When it comes to children then I think especial care is required so that we are not brainwashing, nor allowing them to be brainwashed. That doesn't mean that I don't think that Orthodox Christianity is the truth and must be taught as the truth.

Is the safe guard to the wrong type of activity having a real faith that we have a part to play in evangelism but that truly God has His own agenda and we need a certain reserve in respect of results. It matters that we present the faith spiritually, intelligently etc etc, but it doesn't matter if this is a time for sowing rather than reaping.

Better to win even neo-pagan, or buddhist or Roman Catholic friends  Smiley wiilling to have another conversation or remember us warmly than to have made a point and left someone hurt or confused or feeling violated in some way.

PT
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« Reply #53 on: December 26, 2003, 12:18:46 PM »

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Better to win even neo-pagan, or buddhist or Roman Catholic friends   wiilling to have another conversation or remember us warmly than to have made a point and left someone hurt or confused or feeling violated in some way.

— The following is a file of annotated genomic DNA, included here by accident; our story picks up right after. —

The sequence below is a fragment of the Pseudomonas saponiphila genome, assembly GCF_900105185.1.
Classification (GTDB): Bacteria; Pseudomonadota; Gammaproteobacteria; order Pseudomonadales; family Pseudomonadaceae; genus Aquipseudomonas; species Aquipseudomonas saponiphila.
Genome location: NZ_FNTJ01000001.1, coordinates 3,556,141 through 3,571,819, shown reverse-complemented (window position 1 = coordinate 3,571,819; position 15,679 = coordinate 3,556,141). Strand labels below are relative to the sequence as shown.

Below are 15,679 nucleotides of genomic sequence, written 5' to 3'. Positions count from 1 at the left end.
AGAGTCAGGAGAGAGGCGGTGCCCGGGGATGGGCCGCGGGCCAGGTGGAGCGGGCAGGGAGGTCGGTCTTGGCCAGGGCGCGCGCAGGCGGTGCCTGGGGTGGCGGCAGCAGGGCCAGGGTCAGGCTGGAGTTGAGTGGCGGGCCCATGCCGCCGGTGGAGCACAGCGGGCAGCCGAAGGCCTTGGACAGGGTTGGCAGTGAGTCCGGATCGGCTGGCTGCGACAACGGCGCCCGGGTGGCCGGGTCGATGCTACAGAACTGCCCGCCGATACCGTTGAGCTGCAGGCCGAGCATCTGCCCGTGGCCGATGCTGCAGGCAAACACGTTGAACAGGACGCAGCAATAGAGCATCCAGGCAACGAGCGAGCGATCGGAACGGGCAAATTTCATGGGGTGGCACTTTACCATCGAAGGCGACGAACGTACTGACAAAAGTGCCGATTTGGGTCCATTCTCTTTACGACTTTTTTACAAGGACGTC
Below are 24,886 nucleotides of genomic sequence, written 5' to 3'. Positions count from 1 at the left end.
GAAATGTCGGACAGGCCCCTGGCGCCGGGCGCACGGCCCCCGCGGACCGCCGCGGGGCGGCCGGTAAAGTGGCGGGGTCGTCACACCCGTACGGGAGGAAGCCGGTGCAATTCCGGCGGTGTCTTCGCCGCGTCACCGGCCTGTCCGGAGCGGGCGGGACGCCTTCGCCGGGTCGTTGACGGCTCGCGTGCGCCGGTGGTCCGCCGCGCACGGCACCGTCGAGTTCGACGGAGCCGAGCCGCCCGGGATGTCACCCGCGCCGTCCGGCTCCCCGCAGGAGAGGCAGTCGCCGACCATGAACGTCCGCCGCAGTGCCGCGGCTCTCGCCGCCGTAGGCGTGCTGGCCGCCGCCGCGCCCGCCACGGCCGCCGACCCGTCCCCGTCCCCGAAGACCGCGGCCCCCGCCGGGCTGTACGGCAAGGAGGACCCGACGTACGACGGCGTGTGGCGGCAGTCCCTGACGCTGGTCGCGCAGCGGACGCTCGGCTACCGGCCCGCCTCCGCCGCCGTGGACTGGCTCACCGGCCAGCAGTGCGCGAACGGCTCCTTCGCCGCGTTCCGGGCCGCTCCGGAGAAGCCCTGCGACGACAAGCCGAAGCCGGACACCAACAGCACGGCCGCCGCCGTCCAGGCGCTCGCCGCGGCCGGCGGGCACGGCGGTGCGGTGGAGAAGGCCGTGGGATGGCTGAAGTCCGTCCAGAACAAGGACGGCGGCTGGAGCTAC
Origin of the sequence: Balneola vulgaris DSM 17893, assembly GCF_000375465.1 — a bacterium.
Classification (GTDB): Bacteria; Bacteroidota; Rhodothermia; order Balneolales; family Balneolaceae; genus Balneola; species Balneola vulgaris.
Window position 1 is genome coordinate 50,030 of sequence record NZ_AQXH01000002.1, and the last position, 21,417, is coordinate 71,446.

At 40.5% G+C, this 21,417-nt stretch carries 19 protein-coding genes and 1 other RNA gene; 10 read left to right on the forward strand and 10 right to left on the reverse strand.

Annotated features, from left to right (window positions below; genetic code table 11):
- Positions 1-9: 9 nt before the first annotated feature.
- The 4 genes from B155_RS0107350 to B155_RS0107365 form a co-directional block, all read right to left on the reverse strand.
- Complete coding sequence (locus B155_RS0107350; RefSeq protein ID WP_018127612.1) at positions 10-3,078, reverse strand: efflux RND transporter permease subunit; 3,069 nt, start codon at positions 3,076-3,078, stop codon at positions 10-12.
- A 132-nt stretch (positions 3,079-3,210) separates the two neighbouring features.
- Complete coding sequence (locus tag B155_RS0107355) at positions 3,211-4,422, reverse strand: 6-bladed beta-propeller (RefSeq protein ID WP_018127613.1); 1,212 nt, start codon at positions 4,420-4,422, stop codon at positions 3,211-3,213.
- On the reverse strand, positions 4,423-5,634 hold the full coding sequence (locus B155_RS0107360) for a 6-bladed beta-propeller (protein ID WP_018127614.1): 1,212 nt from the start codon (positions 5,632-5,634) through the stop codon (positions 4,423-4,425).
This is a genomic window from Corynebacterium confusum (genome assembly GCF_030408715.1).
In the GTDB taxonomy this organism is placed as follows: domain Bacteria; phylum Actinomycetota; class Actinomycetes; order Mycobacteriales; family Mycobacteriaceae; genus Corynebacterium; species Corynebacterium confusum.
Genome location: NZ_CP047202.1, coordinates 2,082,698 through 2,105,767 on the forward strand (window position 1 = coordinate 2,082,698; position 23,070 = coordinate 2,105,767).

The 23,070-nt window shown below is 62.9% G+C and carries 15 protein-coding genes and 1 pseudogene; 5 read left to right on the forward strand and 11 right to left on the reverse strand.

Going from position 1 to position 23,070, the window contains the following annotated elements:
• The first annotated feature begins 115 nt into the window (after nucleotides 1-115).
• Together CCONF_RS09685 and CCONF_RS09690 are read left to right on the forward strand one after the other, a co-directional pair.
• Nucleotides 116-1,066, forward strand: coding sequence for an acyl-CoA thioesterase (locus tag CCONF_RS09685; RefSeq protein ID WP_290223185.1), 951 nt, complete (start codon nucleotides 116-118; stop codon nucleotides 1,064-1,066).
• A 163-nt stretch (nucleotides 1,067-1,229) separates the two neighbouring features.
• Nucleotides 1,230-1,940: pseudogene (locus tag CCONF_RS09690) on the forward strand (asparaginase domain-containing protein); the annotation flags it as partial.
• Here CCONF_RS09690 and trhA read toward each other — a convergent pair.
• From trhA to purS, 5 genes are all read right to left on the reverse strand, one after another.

I agree. Only substitute Orthodox for Roman Catholic. Grin
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the slave
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« Reply #54 on: December 26, 2003, 12:33:13 PM »

Hehe

Oh it's easy to see that for some of us [ Wink ] it's the season for goodwill to all men.

I think that this is actually the great bonus of OCNet - we can and do talk to everyone and so gain a deeper insight into their thoughts and beliefs. We may not always agree - but at least we listen and in the years to come this surely must have an effect on us all.
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"Never let anyone try to tell you that, in order to be Orthodox, you must also be eastern. The West was fully Orthodox for a thousand years; and her venerable liturgy is far older than any of her heresies."
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« Reply #55 on: December 26, 2003, 03:44:42 PM »

Absolutely. And it's a good place to learn how to conduct oneself so as to be able to promote and explain a position without causing offense.

Do forgive me, if I have caused offense to anyone, I have not meant to, and God willing I will learn more completely how to avoid such offense in this coming year.

PT
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The poster formerly known as peterfarrington